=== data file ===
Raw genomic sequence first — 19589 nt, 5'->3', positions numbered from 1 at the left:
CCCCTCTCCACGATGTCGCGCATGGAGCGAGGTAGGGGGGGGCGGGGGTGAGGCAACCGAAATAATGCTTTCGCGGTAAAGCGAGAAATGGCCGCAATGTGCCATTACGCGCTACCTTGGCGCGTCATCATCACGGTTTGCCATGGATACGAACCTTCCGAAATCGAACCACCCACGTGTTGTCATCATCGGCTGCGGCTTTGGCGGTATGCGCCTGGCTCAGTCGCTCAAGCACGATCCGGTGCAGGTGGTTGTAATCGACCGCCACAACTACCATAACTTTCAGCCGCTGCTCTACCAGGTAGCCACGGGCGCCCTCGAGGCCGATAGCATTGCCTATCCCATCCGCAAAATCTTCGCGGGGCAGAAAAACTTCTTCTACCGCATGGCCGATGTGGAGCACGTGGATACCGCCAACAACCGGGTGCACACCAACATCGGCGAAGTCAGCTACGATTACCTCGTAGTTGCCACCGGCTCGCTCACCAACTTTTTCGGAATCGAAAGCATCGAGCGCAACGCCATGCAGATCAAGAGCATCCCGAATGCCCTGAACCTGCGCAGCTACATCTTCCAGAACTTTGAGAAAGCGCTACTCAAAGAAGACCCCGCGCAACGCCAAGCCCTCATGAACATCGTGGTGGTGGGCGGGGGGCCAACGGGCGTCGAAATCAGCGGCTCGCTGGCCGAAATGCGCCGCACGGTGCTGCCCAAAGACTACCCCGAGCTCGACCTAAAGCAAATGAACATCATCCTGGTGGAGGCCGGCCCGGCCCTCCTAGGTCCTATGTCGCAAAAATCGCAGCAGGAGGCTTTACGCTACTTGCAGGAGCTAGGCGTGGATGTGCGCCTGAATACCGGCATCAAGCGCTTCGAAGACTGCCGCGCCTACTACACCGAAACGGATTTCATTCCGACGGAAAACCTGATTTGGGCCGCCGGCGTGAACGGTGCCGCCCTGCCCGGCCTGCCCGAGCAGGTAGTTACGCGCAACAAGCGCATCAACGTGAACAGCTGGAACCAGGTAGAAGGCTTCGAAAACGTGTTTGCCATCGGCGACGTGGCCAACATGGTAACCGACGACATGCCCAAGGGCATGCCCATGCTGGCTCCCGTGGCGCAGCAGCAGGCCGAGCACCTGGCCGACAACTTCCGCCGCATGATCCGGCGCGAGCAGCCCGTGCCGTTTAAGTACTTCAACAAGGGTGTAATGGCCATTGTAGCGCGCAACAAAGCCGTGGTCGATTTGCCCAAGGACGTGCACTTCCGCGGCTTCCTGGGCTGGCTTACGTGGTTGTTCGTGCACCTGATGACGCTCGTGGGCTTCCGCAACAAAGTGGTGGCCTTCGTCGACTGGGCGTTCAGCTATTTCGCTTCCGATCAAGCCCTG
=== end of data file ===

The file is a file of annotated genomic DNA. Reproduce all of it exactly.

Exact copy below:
Raw genomic sequence first — 19589 nt, 5'->3', positions numbered from 1 at the left:
CCCCTCTCCACGATGTCGCGCATGGAGCGAGGTAGGGGGGGGCGGGGGTGAGGCAACCGAAATAATGCTTTCGCGGTAAAGCGAGAAATGGCCGCAATGTGCCATTACGCGCTACCTTGGCGCGTCATCATCACGGTTTGCCATGGATACGAACCTTCCGAAATCGAACCACCCACGTGTTGTCATCATCGGCTGCGGCTTTGGCGGTATGCGCCTGGCTCAGTCGCTCAAGCACGATCCGGTGCAGGTGGTTGTAATCGACCGCCACAACTACCATAACTTTCAGCCGCTGCTCTACCAGGTAGCCACGGGCGCCCTCGAGGCCGATAGCATTGCCTATCCCATCCGCAAAATCTTCGCGGGGCAGAAAAACTTCTTCTACCGCATGGCCGATGTGGAGCACGTGGATACCGCCAACAACCGGGTGCACACCAACATCGGCGAAGTCAGCTACGATTACCTCGTAGTTGCCACCGGCTCGCTCACCAACTTTTTCGGAATCGAAAGCATCGAGCGCAACGCCATGCAGATCAAGAGCATCCCGAATGCCCTGAACCTGCGCAGCTACATCTTCCAGAACTTTGAGAAAGCGCTACTCAAAGAAGACCCCGCGCAACGCCAAGCCCTCATGAACATCGTGGTGGTGGGCGGGGGGCCAACGGGCGTCGAAATCAGCGGCTCGCTGGCCGAAATGCGCCGCACGGTGCTGCCCAAAGACTACCCCGAGCTCGACCTAAAGCAAATGAACATCATCCTGGTGGAGGCCGGCCCGGCCCTCCTAGGTCCTATGTCGCAAAAATCGCAGCAGGAGGCTTTACGCTACTTGCAGGAGCTAGGCGTGGATGTGCGCCTGAATACCGGCATCAAGCGCTTCGAAGACTGCCGCGCCTACTACACCGAAACGGATTTCATTCCGACGGAAAACCTGATTTGGGCCGCCGGCGTGAACGGTGCCGCCCTGCCCGGCCTGCCCGAGCAGGTAGTTACGCGCAACAAGCGCATCAACGTGAACAGCTGGAACCAGGTAGAAGGCTTCGAAAACGTGTTTGCCATCGGCGACGTGGCCAACATGGTAACCGACGACATGCCCAAGGGCATGCCCATGCTGGCTCCCGTGGCGCAGCAGCAGGCCGAGCACCTGGCCGACAACTTCCGCCGCATGATCCGGCGCGAGCAGCCCGTGCCGTTTAAGTACTTCAACAAGGGTGTAATGGCCATTGTAGCGCGCAACAAAGCCGTGGTCGATTTGCCCAAGGACGTGCACTTCCGCGGCTTCCTGGGCTGGCTTACGTGGTTGTTCGTGCACCTGATGACGCTCGTGGGCTTCCGCAACAAAGTGGTGGCCTTCGTCGACTGGGCGTTCAGCTATTTCGCTTCCGATCAAGCCCTG